Vitti also weighed on Kobe Bryant’s work ethic.“You can say whatever you want about Kobe Bryant,” said Vitti.

“You like him, you don’t like him, you love him, but there are four things that you cannot take away form Kobe Bryant. Let’s say one of them is talent. But in my opinion and it is in this keynote that I do called: “32 years of titles and fears.” One of my “GV gems,” they are little life lessons that I have taught my kids and they call them “GV gems.” One of them is that talent is the most overrated thing in life. So what if I told you that Kobe was talented, but he wasn’t the most talented; there are other players that are more talented than him. Why does Kobe have five rings and some of these other guys have none? So we are going to give him the talent thing but when you really look at Kobe there really is nothing that special about him physically, in terms of a basketball player. You know…did he have speed? But there were other guys that were faster. Did he have good size? Was he strong? Yes, he was! There is no doubt about it, but there were other guys that were bigger and stronger and faster. So why him? Why did he do more with less? So let’s give him one. We are going to give him the talent thing, but we are going to qualify it like I just did. The second thing was that he worked really hard. But a lot of guys worked hard. It is not enough today no matter what you do. I don’t care what you do for a living, this could be outside of sports and this is what I told my children. It’s not enough to work hard. A lot of people work hard. If you want to be the best, you not only have to work hard, but you have to work smart. Work hard and smart. Use your brain. Number three, Kobe was tougher than anybody than I  have ever come around. He basically eliminated the word can’t and won’t out of his lexicon and replaced them with can and will. He just believes that he can do it no matter what it was. If you want I will finish this and then I can tell you a story. I will admire the way he looks at things. Tougher than anyone that I had ever been around and you know I have worked football and everything and this guy is a different cat. The other thing about Kobe is he was intellectually brilliant at the game. So when we would come into locker room at halftime and some of his teammates were checking their cell phones for tweets and emails and text messages, Kobe was in the training room with a laptop looking at cuts in the first half, so he could figure out how he could counter it in the second half. He is an intellectually brilliant guy. So whatever you want to say about the kid you can’t take those things away from him. That is him, that is who he is to the core.”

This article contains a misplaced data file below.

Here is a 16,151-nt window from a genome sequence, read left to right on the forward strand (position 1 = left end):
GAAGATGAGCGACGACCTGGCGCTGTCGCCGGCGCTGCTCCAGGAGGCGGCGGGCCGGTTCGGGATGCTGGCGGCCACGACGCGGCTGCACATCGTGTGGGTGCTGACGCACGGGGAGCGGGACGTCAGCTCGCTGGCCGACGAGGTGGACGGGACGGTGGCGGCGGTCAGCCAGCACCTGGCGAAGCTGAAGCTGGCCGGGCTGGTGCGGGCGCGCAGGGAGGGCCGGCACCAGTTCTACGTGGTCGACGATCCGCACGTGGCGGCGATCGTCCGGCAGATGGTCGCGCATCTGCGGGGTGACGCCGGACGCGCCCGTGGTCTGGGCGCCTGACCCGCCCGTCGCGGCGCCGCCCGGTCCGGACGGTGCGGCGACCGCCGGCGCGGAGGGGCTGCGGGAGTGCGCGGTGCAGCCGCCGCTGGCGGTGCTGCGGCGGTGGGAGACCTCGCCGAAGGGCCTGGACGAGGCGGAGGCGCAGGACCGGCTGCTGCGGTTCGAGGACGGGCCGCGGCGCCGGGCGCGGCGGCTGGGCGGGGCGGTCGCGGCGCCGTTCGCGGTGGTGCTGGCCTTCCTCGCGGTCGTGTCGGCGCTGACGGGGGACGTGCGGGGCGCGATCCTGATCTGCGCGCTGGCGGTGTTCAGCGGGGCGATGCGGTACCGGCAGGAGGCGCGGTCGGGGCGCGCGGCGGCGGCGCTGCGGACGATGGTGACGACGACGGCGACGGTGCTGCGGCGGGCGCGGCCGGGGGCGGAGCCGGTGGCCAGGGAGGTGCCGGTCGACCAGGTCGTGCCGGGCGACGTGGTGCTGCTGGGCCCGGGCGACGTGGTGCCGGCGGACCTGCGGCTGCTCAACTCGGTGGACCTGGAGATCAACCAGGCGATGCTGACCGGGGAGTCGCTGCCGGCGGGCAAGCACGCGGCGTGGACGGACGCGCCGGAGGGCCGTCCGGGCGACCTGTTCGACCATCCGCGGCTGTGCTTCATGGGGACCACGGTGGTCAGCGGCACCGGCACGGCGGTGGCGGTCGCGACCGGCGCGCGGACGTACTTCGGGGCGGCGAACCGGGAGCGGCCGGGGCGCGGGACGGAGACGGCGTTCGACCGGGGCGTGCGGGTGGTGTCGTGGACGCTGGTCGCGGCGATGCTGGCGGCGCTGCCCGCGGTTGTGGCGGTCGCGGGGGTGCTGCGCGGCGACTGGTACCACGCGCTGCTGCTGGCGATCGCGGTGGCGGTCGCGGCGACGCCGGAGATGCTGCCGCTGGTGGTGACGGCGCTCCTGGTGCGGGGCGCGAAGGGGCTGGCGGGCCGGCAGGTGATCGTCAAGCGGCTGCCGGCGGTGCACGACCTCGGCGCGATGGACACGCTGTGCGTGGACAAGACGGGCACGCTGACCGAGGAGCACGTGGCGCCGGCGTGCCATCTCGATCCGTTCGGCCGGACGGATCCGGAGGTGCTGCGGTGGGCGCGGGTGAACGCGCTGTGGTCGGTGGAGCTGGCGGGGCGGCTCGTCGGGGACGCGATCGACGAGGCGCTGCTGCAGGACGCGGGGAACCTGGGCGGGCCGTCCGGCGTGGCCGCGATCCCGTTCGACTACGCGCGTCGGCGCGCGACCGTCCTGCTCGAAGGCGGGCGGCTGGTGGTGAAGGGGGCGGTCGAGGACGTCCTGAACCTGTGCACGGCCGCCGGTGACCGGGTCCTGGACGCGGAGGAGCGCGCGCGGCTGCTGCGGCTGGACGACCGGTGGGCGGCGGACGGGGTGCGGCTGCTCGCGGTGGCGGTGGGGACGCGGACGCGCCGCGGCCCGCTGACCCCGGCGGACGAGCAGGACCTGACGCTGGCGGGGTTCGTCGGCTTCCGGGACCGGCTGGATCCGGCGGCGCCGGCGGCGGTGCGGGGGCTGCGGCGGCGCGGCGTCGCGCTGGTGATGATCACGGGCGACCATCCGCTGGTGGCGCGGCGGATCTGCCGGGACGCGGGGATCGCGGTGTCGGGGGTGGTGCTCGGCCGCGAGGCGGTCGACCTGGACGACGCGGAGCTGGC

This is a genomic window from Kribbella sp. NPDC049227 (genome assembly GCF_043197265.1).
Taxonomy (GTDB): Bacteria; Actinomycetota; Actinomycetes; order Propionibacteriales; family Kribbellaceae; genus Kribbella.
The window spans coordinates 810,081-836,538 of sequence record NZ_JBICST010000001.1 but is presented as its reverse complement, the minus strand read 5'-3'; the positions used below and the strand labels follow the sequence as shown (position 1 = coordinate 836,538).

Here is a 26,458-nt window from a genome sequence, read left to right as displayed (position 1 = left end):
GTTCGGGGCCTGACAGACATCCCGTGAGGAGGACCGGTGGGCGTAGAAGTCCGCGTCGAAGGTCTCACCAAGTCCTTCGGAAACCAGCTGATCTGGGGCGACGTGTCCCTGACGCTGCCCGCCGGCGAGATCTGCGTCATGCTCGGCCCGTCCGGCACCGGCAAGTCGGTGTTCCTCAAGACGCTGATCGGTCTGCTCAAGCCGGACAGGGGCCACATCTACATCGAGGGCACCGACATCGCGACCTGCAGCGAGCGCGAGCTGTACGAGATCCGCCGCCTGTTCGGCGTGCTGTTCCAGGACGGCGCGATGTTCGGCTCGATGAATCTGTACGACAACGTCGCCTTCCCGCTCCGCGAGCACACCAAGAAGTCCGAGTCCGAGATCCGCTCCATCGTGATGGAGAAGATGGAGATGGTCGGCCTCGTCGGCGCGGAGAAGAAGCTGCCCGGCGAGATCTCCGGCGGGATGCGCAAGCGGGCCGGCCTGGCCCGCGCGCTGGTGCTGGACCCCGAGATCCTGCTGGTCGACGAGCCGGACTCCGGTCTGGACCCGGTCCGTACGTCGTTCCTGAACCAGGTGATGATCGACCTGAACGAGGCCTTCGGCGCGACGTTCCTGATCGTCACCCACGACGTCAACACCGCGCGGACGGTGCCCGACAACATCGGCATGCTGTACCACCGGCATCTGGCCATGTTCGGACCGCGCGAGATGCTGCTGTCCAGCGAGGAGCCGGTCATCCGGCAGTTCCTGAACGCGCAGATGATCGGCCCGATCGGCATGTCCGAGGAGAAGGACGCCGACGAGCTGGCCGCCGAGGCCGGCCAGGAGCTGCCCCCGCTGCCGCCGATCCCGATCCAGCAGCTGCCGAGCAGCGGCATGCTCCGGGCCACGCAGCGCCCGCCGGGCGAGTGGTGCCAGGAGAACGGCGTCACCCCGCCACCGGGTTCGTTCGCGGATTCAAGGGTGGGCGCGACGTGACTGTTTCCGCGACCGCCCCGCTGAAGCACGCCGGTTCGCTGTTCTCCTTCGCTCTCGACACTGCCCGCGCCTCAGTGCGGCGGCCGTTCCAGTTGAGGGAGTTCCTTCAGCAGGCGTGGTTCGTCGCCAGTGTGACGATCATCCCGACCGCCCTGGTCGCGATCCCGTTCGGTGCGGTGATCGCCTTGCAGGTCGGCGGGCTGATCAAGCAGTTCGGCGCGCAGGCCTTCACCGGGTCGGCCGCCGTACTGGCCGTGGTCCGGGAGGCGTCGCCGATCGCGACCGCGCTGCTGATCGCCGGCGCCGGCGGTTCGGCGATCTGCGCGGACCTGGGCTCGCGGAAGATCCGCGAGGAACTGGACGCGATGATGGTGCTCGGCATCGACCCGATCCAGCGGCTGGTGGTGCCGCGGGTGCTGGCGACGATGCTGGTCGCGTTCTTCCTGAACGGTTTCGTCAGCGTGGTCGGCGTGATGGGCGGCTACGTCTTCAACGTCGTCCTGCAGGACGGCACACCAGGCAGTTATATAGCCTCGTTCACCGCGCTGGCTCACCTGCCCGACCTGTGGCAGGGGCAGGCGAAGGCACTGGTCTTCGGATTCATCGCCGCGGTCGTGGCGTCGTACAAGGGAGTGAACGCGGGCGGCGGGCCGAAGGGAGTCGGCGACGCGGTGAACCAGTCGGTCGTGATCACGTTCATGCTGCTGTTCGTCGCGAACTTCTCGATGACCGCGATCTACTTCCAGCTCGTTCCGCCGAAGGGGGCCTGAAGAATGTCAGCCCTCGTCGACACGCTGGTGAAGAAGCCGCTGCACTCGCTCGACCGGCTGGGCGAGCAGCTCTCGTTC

Vitti then tells a hilarious, competitive story of Kobe Bryant while on a team flight. “He comes flying down the aisle of the airplane and he says to me: ‘G you gotta watch this,’ said Vitti.

Evidently Bryant watched a scene from the “Saw” movie and was inspired.

“He hands me this disk, this Saw disk and one of the scenes is this guy has this thing on his head called the reverse bear trap,” said Vitti.

“So there’s this giant metal thing on this guys head and there are  these things in his mouth and you know how you step on a bear trap and the two metal things come together and they crimp onto your leg or foot? Well this is the opposite, so these things are already together. But if you trip the wire, then they are going to open and not close. And when it opens, its going to rip your jaw off of the rest of your skull. So the saw guy that created the contraption drugs this guy and while the guy is out, he implants the key to the contraption behind the guys eye ball. So he has this thing on his head that he can’t get off unless he gets the key and he gives the guy a scalpel and he has to cut his own eyeball out to get the key to take the thing off his head.”

After Vitti tells this story, he pauses. “Kobe was absolutely enamored by this scene,” said Vitti.

“He came back and before he even saw it, he told me that I need to watch this.”

Added Vitti:

“He had already convinced himself that if  he was ever in this situation that he would take the momentary pain of cutting his eyeball out to save his life. I mean, think about that. You know first off, who thinks up stuff like that. And even if you watched it, you wouldn’t put yourself in that guy’s position for real, Kobe, he actually kind of relieved it and was like” ‘if it was me. I could do it.’ He had already convinced himself that he could do it and he convinced me that he would do it. So that is the kind of guy he is. He would cut his own eyeball out to get a key to take something off of his head.”